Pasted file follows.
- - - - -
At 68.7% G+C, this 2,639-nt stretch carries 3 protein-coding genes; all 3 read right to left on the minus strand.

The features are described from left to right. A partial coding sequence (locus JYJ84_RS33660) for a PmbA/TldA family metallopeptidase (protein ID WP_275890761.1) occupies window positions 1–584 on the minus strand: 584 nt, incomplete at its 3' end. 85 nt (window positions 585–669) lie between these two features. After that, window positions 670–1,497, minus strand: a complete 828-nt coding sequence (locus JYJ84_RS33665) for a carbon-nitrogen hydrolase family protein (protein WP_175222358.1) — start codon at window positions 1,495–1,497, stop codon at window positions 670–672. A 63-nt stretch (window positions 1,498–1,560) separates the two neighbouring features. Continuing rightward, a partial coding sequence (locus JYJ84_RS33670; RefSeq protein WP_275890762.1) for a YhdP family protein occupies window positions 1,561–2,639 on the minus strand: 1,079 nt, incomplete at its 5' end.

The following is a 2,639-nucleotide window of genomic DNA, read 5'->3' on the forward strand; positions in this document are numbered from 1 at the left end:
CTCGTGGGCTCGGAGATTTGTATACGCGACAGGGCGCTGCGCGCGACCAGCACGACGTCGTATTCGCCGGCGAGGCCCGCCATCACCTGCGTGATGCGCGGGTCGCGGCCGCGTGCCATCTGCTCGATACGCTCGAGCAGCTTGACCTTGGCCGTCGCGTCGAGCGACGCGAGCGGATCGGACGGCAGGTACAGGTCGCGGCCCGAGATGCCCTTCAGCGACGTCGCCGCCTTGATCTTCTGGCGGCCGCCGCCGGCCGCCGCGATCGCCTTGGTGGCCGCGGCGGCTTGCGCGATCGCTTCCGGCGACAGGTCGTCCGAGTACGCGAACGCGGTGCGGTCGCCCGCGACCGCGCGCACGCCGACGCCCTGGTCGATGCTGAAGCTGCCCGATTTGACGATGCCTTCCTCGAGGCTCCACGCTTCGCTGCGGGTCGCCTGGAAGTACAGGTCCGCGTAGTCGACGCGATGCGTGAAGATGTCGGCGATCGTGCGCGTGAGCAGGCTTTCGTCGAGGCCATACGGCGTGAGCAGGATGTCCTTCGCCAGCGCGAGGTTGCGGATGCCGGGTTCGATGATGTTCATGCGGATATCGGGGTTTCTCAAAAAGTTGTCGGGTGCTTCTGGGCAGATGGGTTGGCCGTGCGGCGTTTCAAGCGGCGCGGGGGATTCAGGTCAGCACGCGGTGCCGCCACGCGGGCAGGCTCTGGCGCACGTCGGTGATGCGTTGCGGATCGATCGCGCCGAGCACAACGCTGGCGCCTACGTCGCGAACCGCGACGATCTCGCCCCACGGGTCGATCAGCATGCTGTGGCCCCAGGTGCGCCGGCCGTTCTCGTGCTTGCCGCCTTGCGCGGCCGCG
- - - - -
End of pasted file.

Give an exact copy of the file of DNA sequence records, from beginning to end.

At 68.7% G+C, this 2,639-nt stretch carries 3 protein-coding genes; all 3 read right to left on the minus strand.

The features are described from left to right. A partial coding sequence (locus JYJ84_RS33660) for a PmbA/TldA family metallopeptidase (protein ID WP_275890761.1) occupies window positions 1–584 on the minus strand: 584 nt, incomplete at its 3' end. 85 nt (window positions 585–669) lie between these two features. After that, window positions 670–1,497, minus strand: a complete 828-nt coding sequence (locus JYJ84_RS33665) for a carbon-nitrogen hydrolase family protein (protein WP_175222358.1) — start codon at window positions 1,495–1,497, stop codon at window positions 670–672. A 63-nt stretch (window positions 1,498–1,560) separates the two neighbouring features. Continuing rightward, a partial coding sequence (locus JYJ84_RS33670; RefSeq protein WP_275890762.1) for a YhdP family protein occupies window positions 1,561–2,639 on the minus strand: 1,079 nt, incomplete at its 5' end.

The following is a 2,639-nucleotide window of genomic DNA, read 5'->3' on the forward strand; positions in this document are numbered from 1 at the left end:
CTCGTGGGCTCGGAGATTTGTATACGCGACAGGGCGCTGCGCGCGACCAGCACGACGTCGTATTCGCCGGCGAGGCCCGCCATCACCTGCGTGATGCGCGGGTCGCGGCCGCGTGCCATCTGCTCGATACGCTCGAGCAGCTTGACCTTGGCCGTCGCGTCGAGCGACGCGAGCGGATCGGACGGCAGGTACAGGTCGCGGCCCGAGATGCCCTTCAGCGACGTCGCCGCCTTGATCTTCTGGCGGCCGCCGCCGGCCGCCGCGATCGCCTTGGTGGCCGCGGCGGCTTGCGCGATCGCTTCCGGCGACAGGTCGTCCGAGTACGCGAACGCGGTGCGGTCGCCCGCGACCGCGCGCACGCCGACGCCCTGGTCGATGCTGAAGCTGCCCGATTTGACGATGCCTTCCTCGAGGCTCCACGCTTCGCTGCGGGTCGCCTGGAAGTACAGGTCCGCGTAGTCGACGCGATGCGTGAAGATGTCGGCGATCGTGCGCGTGAGCAGGCTTTCGTCGAGGCCATACGGCGTGAGCAGGATGTCCTTCGCCAGCGCGAGGTTGCGGATGCCGGGTTCGATGATGTTCATGCGGATATCGGGGTTTCTCAAAAAGTTGTCGGGTGCTTCTGGGCAGATGGGTTGGCCGTGCGGCGTTTCAAGCGGCGCGGGGGATTCAGGTCAGCACGCGGTGCCGCCACGCGGGCAGGCTCTGGCGCACGTCGGTGATGCGTTGCGGATCGATCGCGCCGAGCACAACGCTGGCGCCTACGTCGCGAACCGCGACGATCTCGCCCCACGGGTCGATCAGCATGCTGTGGCCCCAGGTGCGCCGGCCGTTCTCGTGCTTGCCGCCTTGCGCGGCCGCG